Who are Israelites; to whom pertains the adoption, and the glory, and the covenants, and the giving of the law, and the service of God…
To no nation under the sun does there belong so proud, so magnificent a heraldry. No minstrel of a country's fame was ever furnished so richly with topics; and the heart and fancy of our apostle seem to kindle at the enumeration of them. They were first Israelites, or descendants of a venerable patriarch — then, selected from among all the families of the earth, they were the adopted children of God, and to them belonged the glory of this high and heavenly relationship; and with their ancestors were those covenants made which enveloped the great spiritual destinies of the human race; and the dispensation of the Law from that mountain which smoked at the touch of the Divinity was theirs; and that solemn temple service where alone the true worship of the Eternal was kept up for ages was theirs; and as their history was noble from its commencement by the fathers from whom they sprung, so at its close did it gather upon it a nobility more wondrous still by the mighty and mysterious descendant in whom it may be said to have terminated — even Him who at once is the root and the offspring of David, and with the mention of whose name our apostle finishes this stately climax of their honours — "of whom as concerning the flesh Christ came, who is over all God blessed for ever. Amen." They are far the most illustrious people on the face of the world. There shines upon them a transcendental glory from on high; and all that the history whether of classical or heroic ages hath enrolled of other nations are but as the lesser lights of the firmament before it.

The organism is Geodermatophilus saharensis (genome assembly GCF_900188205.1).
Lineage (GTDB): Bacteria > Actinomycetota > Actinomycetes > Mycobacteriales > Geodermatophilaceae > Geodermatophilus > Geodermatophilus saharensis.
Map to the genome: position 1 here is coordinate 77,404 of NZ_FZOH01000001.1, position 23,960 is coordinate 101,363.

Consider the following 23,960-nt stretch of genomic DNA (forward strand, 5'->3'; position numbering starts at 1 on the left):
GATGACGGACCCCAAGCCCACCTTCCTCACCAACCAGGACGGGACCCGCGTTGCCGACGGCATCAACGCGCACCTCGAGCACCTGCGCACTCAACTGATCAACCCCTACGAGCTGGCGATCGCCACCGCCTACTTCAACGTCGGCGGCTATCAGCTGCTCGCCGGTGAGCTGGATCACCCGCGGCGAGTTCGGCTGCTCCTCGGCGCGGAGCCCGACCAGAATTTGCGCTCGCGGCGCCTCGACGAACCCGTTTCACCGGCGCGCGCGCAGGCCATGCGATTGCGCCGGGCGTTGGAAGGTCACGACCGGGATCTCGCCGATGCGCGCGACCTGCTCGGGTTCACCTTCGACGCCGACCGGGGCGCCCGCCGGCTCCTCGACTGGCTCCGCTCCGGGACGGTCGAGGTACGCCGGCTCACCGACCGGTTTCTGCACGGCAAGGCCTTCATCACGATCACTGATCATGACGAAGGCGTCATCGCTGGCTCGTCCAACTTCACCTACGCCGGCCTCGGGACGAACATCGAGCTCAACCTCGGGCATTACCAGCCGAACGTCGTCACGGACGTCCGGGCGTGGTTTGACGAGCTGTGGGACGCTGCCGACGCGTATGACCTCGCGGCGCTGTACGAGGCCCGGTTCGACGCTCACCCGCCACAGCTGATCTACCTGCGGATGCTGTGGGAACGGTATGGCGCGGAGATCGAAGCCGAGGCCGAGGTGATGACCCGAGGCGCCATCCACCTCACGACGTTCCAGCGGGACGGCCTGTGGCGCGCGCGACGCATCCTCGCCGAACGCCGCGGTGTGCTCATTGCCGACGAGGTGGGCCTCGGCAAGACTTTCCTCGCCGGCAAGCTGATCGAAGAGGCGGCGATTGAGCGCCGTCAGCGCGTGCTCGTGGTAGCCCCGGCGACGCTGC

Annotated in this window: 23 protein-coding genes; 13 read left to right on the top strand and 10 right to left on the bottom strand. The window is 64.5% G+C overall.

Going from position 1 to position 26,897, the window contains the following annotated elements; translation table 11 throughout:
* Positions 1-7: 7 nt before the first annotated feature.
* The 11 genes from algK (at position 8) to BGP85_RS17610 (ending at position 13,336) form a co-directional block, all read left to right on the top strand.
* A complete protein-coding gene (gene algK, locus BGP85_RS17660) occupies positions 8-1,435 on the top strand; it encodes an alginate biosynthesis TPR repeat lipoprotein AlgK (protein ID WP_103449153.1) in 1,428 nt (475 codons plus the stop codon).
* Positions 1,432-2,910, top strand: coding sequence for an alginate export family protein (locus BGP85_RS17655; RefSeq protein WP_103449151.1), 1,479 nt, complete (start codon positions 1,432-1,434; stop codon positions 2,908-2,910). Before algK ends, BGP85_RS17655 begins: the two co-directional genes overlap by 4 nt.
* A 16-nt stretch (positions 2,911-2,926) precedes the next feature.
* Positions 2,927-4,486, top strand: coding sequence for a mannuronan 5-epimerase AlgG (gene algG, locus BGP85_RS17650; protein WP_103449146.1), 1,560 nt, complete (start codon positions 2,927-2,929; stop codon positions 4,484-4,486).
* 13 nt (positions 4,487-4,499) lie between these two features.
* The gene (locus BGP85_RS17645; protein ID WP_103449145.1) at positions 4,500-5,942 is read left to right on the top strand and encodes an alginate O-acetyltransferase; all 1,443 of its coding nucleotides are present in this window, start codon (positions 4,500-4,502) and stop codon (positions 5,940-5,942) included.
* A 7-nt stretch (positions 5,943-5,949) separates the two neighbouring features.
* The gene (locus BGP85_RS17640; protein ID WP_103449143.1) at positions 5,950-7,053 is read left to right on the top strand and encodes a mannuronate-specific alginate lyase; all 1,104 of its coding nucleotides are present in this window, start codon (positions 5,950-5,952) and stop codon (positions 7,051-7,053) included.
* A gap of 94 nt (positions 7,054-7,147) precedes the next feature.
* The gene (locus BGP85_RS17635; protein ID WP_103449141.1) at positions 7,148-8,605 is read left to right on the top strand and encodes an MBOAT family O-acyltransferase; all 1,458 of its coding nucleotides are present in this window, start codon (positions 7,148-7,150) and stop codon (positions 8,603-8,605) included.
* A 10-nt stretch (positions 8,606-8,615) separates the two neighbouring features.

(T. Chalmers, D.D.)
The covenants. —